What Qualities Do You Want in a Doctor: Compassion or Competence?

How do you choose a doctor? Do you ask for a reference from a trusted friend or do you do a Google search? There are some health startups assisting patients trying to locate an appointment with immediate availability with a physician. What these companies understandably tend not to measure is quality of care. You may be able to get an immediate appointment with a doctor, but there is no way to know if this physician is a good match for you.

What are the variables you value in a doctor? Are you a person that prefers a doctor that patiently listens to all your concerns or do you prefer your physician to be more focused on effectively solving your medical problem without all the niceties? In other words, would you prefer compassion or competence? This last question may seem odd since most individuals would choose both and probably assume that these two qualities are a must have when picking a physician. So, why are there countless articles addressing the either or argument.

What is it about how physician’s are trained that compartmentalizes these qualities?

Most American physicians are trained with the same unified education process. A physician-in-training has an undergraduate degree that meets certain science courses. They all must take the Medical College Admission Test (MCATs) prior to entering medical school. Once in medical school, students will all take core courses and proceed through clinical rotations to gain fundamental knowledge of various specialties. As students complete their four years of medical school, they must decide what specialty to focus on as a career.

In this choosing of a specialty process is where the student experiences start to differ. When choosing  a specialty, there is a certain culture that takes place when students are exposed to the various rotations. In these clinical snapshots of each specialty, the student is introduced to the daily practice within these fields of medicine. It is an unspoken understanding that there are certain specialties that favor certain behavior than others.

For example, in the field of surgery, residents are expected to focus mainly on the technical aspects of medicine. If the resident is a compassionate person by nature, then it is a bonus, but not a honed skill. Some researchers in the culture of medicine argue that there are certain personalities that are attracted to specific specialties. Individuals with strong personalities with a need for control and power tend to gravitate towards the surgical subspecialties. While individuals that prefer more of a hands on approach to patient care are inclined to primary care fields of medicine. There is a tendency to divide medicine in these two categories when choosing a specialty.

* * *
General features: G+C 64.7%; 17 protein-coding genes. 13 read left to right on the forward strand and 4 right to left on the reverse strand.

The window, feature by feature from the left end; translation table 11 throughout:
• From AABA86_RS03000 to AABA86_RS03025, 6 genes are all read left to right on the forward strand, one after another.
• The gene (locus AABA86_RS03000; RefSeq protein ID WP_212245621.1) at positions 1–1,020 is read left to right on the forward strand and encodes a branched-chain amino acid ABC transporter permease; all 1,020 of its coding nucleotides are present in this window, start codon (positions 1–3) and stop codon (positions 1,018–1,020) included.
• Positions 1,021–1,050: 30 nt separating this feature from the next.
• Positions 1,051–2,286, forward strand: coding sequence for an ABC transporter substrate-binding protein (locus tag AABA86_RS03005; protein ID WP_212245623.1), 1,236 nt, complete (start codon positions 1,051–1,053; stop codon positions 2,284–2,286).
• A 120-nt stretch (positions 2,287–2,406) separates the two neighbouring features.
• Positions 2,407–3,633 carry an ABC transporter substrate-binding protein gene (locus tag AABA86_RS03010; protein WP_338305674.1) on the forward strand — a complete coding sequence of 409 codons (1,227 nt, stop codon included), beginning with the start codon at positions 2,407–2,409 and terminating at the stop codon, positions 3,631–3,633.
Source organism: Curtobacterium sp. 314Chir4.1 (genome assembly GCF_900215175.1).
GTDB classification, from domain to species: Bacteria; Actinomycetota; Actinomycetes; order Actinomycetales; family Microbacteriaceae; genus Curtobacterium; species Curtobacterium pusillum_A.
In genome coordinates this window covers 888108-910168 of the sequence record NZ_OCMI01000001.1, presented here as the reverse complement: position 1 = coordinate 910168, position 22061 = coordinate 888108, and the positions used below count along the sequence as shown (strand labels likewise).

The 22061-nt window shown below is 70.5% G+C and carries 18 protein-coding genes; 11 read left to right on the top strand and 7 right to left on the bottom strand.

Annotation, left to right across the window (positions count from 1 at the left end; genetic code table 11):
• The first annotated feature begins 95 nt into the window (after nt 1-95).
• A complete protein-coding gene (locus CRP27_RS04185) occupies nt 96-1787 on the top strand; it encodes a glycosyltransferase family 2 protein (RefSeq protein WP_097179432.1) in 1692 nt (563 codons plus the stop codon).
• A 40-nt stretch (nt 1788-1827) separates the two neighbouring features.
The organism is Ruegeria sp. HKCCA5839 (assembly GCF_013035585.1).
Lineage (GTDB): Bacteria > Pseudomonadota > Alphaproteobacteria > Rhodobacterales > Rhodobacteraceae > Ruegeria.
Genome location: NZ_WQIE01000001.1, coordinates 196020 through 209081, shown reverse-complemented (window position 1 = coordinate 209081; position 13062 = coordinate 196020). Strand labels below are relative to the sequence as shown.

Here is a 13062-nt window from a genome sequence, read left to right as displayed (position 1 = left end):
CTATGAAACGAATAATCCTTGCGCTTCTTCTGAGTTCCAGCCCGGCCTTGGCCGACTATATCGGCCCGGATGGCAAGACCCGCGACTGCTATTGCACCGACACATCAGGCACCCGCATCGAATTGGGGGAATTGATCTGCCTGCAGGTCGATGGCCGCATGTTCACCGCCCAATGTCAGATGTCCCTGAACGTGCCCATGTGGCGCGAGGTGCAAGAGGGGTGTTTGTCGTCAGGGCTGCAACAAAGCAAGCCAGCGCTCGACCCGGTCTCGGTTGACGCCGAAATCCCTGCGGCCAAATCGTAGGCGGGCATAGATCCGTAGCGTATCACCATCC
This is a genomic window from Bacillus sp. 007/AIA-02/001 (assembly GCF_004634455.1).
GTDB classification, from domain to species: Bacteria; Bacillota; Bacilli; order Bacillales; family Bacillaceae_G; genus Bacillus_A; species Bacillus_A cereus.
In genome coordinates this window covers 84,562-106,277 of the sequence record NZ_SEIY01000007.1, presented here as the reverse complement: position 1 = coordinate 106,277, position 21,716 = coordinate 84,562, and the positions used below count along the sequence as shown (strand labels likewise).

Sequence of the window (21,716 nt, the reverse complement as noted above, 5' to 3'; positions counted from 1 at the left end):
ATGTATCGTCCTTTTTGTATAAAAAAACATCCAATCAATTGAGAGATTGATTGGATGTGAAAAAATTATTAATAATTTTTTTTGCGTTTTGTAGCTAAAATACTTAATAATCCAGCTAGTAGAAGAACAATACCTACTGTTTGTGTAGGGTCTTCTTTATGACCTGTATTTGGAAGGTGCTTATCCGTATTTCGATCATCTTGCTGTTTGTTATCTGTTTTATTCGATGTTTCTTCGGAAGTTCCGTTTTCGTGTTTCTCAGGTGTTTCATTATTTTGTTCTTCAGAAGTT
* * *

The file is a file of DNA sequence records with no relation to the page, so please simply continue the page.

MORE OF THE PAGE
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As a surgeon, there are so many hours in a day to learn all the required information to be a competent surgeon that the emotional side of medicine is sometimes overlooked. The average surgical resident works over 80 hours per week with a required amount of time allotted to performing surgeries. There is very little time left in a surgical resident’s day to address compassionate communication with patients. If we were to measure the actual interaction between a patient and surgeon it is often limited and brief. Most of time a surgeon is with the patient is when he/she is actually conducting the surgery. There are circumstances where the patient will see the surgeon prior to surgery and after the surgery, but once the patient recovers from the trauma of the surgery, the surgeon does not need to see the patient further. The longest time spent with the physician is when the patient is asleep.

While under anesthesia, the patient is unaware of what is being said. The surgeon has complete control over what happens in his/her operating room. He/she can play music, talk sports, gossip about the latest show on television or discuss the weather. The surgeon does not have to monitor what is said. There are cases where patients are not fully asleep and have reported exact conversations during their surgery. These situations are rare, but concerning, since surgeons are not aware if the patient can hear what is being said until after the patient wakes up. Some surgeons have been known to discuss personal information about the patient while conducting the surgery, leaving the patient feeling exposed and vulnerable.